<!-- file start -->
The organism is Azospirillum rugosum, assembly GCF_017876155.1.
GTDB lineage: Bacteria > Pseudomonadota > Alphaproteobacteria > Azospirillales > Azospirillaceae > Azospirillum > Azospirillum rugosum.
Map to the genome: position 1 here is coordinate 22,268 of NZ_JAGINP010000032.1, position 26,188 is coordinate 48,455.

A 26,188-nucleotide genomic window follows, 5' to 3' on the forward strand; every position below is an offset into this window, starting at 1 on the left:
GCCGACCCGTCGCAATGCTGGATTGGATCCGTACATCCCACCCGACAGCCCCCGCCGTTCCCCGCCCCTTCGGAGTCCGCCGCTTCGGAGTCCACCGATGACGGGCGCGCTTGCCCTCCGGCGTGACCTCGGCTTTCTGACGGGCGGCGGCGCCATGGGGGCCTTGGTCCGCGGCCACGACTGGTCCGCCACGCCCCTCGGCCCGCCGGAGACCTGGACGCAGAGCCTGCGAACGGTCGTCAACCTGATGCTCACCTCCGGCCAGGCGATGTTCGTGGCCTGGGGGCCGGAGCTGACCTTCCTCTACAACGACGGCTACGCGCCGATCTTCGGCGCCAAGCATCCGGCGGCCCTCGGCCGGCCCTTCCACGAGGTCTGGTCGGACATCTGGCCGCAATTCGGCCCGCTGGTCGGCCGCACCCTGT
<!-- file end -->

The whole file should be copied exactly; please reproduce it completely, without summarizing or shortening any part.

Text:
The organism is Azospirillum rugosum, assembly GCF_017876155.1.
GTDB lineage: Bacteria > Pseudomonadota > Alphaproteobacteria > Azospirillales > Azospirillaceae > Azospirillum > Azospirillum rugosum.
Map to the genome: position 1 here is coordinate 22,268 of NZ_JAGINP010000032.1, position 26,188 is coordinate 48,455.

A 26,188-nucleotide genomic window follows, 5' to 3' on the forward strand; every position below is an offset into this window, starting at 1 on the left:
GCCGACCCGTCGCAATGCTGGATTGGATCCGTACATCCCACCCGACAGCCCCCGCCGTTCCCCGCCCCTTCGGAGTCCGCCGCTTCGGAGTCCACCGATGACGGGCGCGCTTGCCCTCCGGCGTGACCTCGGCTTTCTGACGGGCGGCGGCGCCATGGGGGCCTTGGTCCGCGGCCACGACTGGTCCGCCACGCCCCTCGGCCCGCCGGAGACCTGGACGCAGAGCCTGCGAACGGTCGTCAACCTGATGCTCACCTCCGGCCAGGCGATGTTCGTGGCCTGGGGGCCGGAGCTGACCTTCCTCTACAACGACGGCTACGCGCCGATCTTCGGCGCCAAGCATCCGGCGGCCCTCGGCCGGCCCTTCCACGAGGTCTGGTCGGACATCTGGCCGCAATTCGGCCCGCTGGTCGGCCGCACCCTGT